I’m going to say something right now that will make me very unpopular with resume writers. But they’re not my customers, so who cares. Here goes:
If you’re changing careers, forget about job titles altogether.
But shouldn’t my resume be targeted towards a specific job in order to be effective?
Yes, if you have experience that directly relates to that job. But when you are changing careers, you are (in most cases) no longer selling your direct experience – you are selling the transferable aspects of your career, and while that can include experience, it also pertains heavily to skill sets and training.
The primary challenge anyone will face when changing careers is the fact that you will be competing against other candidates who have been doing the job function for longer, and sometimes even their entire careers. Their direct experience immediately gives them an advantage, because it instills confidence in a hiring manager that this candidate will be table to transition into the role easily, and be successful at the job. And any hiring decision has a direct impact on the bottom line.
There are typically 3 types of transferable “assets” that career changers can rely on to market themselves into a new career:
- Transferable Experience: Things like managing vendors, proven success in the sales environment, or daily interaction with clients can be similar functions regardless of industry.
- Transferable Skills: Transferable skills are often those types of tasks which are part of your job, but not the main function. If your job is in sales, it’s likely that you also have a strong knowledge of managing client relationships, working with databases, and good communication skills when it comes to speaking with high-level decision makers. Closing business might be your core function, but there are likely other areas in which you have developed proficiency.
- Transferable Training: Acquiring certifications, training, or further education in a field or topic where you lack hands-on experience can be a good way to bridge the gap. While you may not have every designed collateral in your role as a sales manager, a portfolio class can provide you with the fundamental skill sets to develop your design talents.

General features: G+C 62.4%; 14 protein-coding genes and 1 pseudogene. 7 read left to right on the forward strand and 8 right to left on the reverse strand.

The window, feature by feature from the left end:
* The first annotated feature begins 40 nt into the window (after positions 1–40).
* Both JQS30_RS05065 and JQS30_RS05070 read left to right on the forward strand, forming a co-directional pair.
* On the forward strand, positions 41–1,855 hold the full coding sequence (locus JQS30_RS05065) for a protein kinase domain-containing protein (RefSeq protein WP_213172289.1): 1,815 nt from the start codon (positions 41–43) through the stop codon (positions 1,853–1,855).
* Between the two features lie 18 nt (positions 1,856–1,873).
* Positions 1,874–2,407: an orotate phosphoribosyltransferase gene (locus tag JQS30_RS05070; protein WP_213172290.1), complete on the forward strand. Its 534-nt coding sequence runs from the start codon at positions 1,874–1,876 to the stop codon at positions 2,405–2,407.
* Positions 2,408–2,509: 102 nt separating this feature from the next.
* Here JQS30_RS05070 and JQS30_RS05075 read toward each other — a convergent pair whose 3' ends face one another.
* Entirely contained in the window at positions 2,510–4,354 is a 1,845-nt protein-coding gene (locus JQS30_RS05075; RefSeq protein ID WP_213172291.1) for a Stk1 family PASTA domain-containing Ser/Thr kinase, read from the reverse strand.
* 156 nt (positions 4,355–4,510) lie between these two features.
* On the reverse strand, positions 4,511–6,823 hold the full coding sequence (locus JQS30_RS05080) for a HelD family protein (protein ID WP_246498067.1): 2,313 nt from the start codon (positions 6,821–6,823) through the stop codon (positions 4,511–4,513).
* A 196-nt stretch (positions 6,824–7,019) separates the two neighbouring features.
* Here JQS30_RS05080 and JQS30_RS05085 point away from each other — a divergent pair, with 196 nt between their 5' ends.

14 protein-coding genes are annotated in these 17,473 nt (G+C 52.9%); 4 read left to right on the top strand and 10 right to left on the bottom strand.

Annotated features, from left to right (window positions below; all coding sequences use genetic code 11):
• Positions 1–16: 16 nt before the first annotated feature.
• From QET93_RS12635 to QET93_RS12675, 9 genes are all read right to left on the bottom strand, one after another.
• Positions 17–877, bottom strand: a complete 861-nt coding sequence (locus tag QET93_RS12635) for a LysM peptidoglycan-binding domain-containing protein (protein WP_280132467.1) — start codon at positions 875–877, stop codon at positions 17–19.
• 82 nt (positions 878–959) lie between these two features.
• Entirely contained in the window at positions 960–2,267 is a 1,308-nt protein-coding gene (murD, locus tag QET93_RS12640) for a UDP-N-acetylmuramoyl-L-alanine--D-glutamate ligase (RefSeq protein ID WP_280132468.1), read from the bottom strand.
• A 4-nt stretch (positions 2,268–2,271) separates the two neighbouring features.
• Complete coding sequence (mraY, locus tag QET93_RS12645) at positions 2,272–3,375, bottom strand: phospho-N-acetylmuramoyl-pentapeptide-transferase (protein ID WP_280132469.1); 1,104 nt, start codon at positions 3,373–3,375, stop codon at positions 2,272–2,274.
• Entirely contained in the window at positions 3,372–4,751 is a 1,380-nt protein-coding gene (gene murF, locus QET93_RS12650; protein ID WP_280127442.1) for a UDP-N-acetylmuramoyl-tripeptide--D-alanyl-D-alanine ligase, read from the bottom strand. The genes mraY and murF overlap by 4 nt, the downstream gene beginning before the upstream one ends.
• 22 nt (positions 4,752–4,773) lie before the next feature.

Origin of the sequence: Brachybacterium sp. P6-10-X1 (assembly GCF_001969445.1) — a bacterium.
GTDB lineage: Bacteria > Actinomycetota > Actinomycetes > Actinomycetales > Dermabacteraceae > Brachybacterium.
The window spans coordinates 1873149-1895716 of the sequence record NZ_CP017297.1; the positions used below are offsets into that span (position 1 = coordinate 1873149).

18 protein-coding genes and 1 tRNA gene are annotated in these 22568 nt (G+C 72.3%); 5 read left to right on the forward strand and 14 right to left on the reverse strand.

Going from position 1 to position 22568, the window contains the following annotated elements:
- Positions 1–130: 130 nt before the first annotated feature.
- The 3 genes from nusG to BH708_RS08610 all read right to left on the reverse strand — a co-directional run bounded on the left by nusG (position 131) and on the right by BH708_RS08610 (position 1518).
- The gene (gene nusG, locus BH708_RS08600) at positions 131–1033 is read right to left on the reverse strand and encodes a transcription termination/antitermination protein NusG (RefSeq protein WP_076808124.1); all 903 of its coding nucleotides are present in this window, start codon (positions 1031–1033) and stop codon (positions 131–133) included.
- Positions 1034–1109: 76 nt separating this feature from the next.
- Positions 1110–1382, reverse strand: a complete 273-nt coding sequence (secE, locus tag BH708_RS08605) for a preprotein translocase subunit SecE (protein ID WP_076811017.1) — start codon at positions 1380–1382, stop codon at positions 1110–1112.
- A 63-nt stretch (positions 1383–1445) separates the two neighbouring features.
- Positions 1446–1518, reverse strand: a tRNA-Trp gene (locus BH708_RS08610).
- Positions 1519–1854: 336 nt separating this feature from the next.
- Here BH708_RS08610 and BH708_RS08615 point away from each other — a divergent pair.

Here’s the caveat – it’s not always that easy. I often find that professionals looking to make a career change only have 1 or 2 of these transferable areas, and that often isn’t enough to position them competitively against more traditional candidates.
I’m not saying that one should avoid changing careers because they will inevitably be less competitive in the eyes of HR.
What I am saying is that you should think outside the box in terms of what your job function could be within that industry or environment. You may want to transition your career to be a graphic designer, but having a true design role might not be the only option for making that shift.
Try these three steps:
- Focus on the industry instead of job title.
A job title becomes less relevant when you are no longer selling the direct experience associated with that role. Focus instead on the type of company – what products or services do they offer, who are their target customers, where are they trying to grow – and do you have experience that can relate to any of those areas?
- Think outside of the box.
What other types of positions exist within that environment that might provide an eventual bridge to that targeted role? Research the types of companies you’re interested in working for – on Pinterest, on LinkedIn, on their websites, through industry blogs – and you will surely see a number of other job titles that exist within that department or organization.
- Be open minded in terms of where your own skills might fit.
I have worked with literally every industry there is, and I am always learning about new job functions I was unaware of. The design industry isn’t just made up of designers – there are art directions, production assistants, photographers, project managers, account managers, client relations specialists, operations managers, and a slew of other people who all contribute to the same end goal. There may be more than one way for you to shift into that arena.
Graphic designers, for instance, work within a lot of different environments: in-house marketing departments, small design agencies, larger branding and advertising agencies, and even within companies where there is no creative, marketing or design department and they handle more than one function.
Don’t overlook the opportunity to get a foot in the door, prove your abilities, and transition into an eventual role that allows you to do that function, one that might end up being higher paying and more fulfilling.